Starch-iodine complex

Nancy Harrison vulpia at
Sun Apr 5 20:45:14 EST 1998

Thanks Jon - this is great information and I can look it up now (never
thought of Salisbury and Ross!). I think the Kakefuda et al paper may
be a bit beyond me but that's a great ref to have. Cheers! -NH

>Nancy and other inquiring minds;
>My understanding is that amylose (the nearly unbranched form of starch)
>forms a helix with six glucose units per turn (see Salisbury and Ross,
>Plant Physiology 4th ed. page 247).  Iodine gets into the middle of the
>"tube" and in that environment appears blue or purple.  Amylopectin (the
>branched form of starch) can be purple or red with iodine stain.
>You can see an beautiful example of this in a paper by Kakefuda and Duke
>(Plant Physiology 75: 278-280, 1984) in which they ran various starch
>hydrolases on a nondenaturing polyacrylamide gel, then electrophoretically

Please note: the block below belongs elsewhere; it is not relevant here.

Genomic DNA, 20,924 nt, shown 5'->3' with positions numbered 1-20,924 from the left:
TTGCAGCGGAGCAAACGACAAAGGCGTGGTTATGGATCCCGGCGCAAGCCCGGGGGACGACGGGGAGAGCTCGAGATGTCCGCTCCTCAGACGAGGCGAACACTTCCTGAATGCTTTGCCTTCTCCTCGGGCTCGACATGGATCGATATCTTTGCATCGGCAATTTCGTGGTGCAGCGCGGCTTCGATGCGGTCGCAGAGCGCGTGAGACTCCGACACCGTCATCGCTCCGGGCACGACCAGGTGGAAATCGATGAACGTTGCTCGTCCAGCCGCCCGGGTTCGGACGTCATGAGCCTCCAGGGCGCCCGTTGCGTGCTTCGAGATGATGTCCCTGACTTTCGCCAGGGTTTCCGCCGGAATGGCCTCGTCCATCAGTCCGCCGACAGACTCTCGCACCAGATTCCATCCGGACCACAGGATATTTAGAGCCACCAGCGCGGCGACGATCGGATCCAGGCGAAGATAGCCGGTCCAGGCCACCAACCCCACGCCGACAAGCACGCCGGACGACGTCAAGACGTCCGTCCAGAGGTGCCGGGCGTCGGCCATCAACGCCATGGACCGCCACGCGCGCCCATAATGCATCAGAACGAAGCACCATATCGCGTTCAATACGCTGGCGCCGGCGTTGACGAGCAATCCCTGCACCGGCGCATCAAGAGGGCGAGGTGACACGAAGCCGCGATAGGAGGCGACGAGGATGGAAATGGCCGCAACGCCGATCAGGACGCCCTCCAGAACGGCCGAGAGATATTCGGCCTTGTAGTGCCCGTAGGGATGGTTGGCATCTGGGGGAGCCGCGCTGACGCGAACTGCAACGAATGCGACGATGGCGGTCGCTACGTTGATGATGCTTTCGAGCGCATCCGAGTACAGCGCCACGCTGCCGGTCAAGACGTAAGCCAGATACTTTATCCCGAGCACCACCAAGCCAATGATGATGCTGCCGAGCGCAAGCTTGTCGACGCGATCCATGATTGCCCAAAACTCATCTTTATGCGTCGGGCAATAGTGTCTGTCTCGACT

>transferred the enzymes through a second polyacrylamide gel containing
>starch (like a western transfer).  The enzymes partially chew "holes" in
>the starch as they go and after staining the second gel with iodine the
>holes appear blue, brown, grey or red.  It is a very nice technique but one
>must wear a mask or not talk when setting it up because salivary amylases
>can speckle the second gel with white spots!
>  Jonathan Monroe                voice:  540-568-6649 (office)
>  Department of Biology                  540-568-6045 (lab)
>  James Madison University       fax:    540-568-3333
>  Harrisonburg, VA 22807-0001    e-mail: monroejd at

---Nancy Harrison, SRJC Life Sciences, Santa Rosa CA 95401 (with link to CNPS in Sonoma 

More information about the Plant-ed mailing list